By Jessica Bakeman, Albany Bureau
ALBANY -- The State University of New York has put more than $6 million back into the classroom and student services by combining some campuses' administration and back-office operations.
Since last August, campuses have been looking for ways to save money through consolidation. The funds will be reallocated to directly serve students, including to the hiring of new professors.
"This is just the beginning as we continue to review where and how we can streamline our administrative costs and share best practices across SUNY," system Chancellor Nancy Zimpher said in a statement.
The most public examples are new shared presidencies of two pairs of campuses: SUNY colleges at Delhi and Cobleskill in neighboring Delaware and Schoharie counties, respectively; as well as Morrisville State College and SUNY Institute of Technology, in Madison and Oneida counties, respectively.
A shared presidency between SUNY colleges at Canton and Potsdam is under consideration, as well.
"The stuff that catches people's attention is, well, what's going to happen to person x and person y," Zimpher said during a recent meeting with Gannett's Albany Bureau. "And we're working through that. But we are also holding people's feet to the fire."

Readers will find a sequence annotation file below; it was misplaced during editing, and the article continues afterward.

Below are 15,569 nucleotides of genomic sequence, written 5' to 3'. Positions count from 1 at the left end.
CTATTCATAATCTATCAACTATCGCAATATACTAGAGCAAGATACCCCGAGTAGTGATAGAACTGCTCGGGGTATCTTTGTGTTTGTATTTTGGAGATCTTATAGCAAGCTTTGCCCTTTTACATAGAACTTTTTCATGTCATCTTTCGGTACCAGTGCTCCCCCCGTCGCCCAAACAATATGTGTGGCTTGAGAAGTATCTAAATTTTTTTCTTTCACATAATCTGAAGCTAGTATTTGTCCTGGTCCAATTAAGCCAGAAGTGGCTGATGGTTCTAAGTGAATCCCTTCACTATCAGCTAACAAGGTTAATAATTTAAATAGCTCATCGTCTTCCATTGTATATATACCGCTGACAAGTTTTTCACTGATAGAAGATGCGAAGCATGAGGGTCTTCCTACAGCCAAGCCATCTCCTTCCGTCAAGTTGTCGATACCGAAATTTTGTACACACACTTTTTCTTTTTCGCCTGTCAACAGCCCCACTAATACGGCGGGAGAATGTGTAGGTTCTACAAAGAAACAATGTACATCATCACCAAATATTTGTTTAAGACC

Zimpher said universities and colleges that share administrators or services will retain their individual identities.
"If the mascot stays the same, and the school pledge and the mission and the graduation -- the ceremonial and the fiscal plan is still there, I bet you, most people don't care how many CFOs you have," she said. "And they never have. Ask anybody: We're top heavy. Cut out those administrators and life will go a lot better."
But more widespread than sharing administrators is sharing back-office operations, like accounts payable workloads, or entering joint bids for purchases of athletic apparel or janitorial supplies.
Twenty-seven campuses, separated into four regions, are working together to save money on elevator maintenance, for example.
Led by Purchase College in Westchester County, campuses that have anywhere from 40 elevators to 140 elevators will purchase services from the same company. Because that company will win such a large bid -- and that bid will be for five years with the option to renew for another five -- it will be able to provide a lower price.
Currently, campuses pay about $3 million a year on average for elevator maintenance.
Additionally, campuses in western New York and the Finger Lakes will share printing services.
Alfred State in Allegany County will print materials for Geneseo, in Monroe County, and Fredonia, in Chautauqua County, so the latter campuses do not have to pay private companies.
"It just sort of makes sense," said James Milroy, Geneseo's vice president for administration and finance. "If we can take advantage of the fact that we're all members of the same system, we can save money and be more productive."